When you find a lending officer at a bank or non-bank lender willing to work with you, they do so believing your company’s reputation is good and the owner’s character is strong. Once they form their opinion about you and your company, they stay firm in their belief until something happens that changes their opinion.
My experience in 15 years in banking and finance is that a good lender uses intuition as one of their tools to evaluate character. Whether good or bad, lenders often form their opinions in the first five minutes after first meeting you. When it comes to character of borrowers, bankers want to feel that you meet their character criteria 100%.
Rarely do lenders find perfect borrowers or owners of companies. When you disclose something to your lender that may potentially negatively impact your loan request at the appropriate time, you are much more likely that the lender will be able to help you then if you fail to disclose it and have your lender finds out themselves. The worst scenario is if a lender doesn’t know something potentially negative and finds out about it from someone in management of the bank. Once that trust with your lender is broken, it is very hard to restore.
Examples of facts about you and your business that you should disclose up front include:
- Existence of any tax liens of any kind
- Federal withholding taxes not current
- Existence of any lawsuits whether you are the plaintiff or defendant
- Felony criminal convictions of any 20% or greater owners of the company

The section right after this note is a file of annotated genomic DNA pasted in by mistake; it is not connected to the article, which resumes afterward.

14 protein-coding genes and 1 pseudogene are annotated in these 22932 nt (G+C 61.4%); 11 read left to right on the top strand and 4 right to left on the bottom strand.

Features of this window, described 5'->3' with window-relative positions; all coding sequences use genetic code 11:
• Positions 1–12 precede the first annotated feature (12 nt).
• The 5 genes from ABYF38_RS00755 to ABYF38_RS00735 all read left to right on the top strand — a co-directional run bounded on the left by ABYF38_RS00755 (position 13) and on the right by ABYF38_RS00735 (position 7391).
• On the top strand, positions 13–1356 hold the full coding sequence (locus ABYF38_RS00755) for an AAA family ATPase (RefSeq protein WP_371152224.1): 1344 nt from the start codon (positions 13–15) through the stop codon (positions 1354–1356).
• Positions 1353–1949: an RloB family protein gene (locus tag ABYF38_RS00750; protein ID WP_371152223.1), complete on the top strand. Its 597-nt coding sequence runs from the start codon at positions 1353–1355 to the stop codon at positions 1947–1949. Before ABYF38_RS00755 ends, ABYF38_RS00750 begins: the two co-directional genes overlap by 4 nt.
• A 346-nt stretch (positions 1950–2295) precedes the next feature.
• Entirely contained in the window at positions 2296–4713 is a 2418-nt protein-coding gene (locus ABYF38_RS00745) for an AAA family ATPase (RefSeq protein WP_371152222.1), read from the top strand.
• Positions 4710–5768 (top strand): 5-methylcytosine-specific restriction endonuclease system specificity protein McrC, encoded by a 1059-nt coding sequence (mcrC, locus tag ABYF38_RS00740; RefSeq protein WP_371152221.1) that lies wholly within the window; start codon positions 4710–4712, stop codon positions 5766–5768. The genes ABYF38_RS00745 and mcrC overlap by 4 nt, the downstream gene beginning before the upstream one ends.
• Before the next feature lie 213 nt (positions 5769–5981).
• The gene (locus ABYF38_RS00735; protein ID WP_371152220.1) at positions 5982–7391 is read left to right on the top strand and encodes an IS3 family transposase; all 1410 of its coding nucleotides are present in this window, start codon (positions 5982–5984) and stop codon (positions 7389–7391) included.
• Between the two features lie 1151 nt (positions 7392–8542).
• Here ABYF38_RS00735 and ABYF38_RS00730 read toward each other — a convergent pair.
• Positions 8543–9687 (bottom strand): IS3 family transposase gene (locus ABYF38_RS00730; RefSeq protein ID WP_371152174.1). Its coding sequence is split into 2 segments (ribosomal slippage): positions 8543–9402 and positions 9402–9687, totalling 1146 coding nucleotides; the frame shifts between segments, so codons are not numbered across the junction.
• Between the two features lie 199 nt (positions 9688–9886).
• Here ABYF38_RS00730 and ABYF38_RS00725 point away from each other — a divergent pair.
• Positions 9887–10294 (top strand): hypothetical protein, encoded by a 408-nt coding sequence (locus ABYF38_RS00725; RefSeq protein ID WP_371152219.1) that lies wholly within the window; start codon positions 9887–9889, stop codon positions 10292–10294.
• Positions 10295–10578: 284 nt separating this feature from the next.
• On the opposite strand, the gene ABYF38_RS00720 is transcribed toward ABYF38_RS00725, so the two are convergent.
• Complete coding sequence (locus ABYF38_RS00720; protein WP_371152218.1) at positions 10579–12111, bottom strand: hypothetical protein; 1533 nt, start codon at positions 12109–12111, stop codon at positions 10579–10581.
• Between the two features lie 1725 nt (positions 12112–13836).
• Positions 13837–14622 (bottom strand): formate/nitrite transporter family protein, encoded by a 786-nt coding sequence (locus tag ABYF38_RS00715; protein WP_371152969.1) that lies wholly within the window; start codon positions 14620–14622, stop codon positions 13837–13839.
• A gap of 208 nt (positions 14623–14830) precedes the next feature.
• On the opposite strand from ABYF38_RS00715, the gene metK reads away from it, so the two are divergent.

- Sex offender status of any 20% or greater owner
- Misdemeanor convictions of any crime of “moral turpitude,” theft or embezzlement
- Personal tax liens or substantial personal tax obligations not paid
This list is only a partial list. The rule you should follow is if you think they would want to know if you were in their position, they probably do.
Being proactive about making disclosures such as the ones on the list above will save every one time and help the lender develop better trust with you. Not all of the items on the list necessarily mean you will be declined for a loan. If your loan officer is equipped with the knowledge of the facts and circumstances than they will be better able to help you offset any negative effect these items may have on your loan request.
It goes without saying that you should never omit or misrepresent a fact on any personal financial statement or application. I don’t want to scare anyone, but if you are not honest on an application for a loan with a federally insured bank or credit union, you could face some really serious legal problems.
To learn more about the way lenders look at your company (including character) listen to the AllBusiness.com podcast about how banks use the six “Cs of Credit” to evaluate loan requests.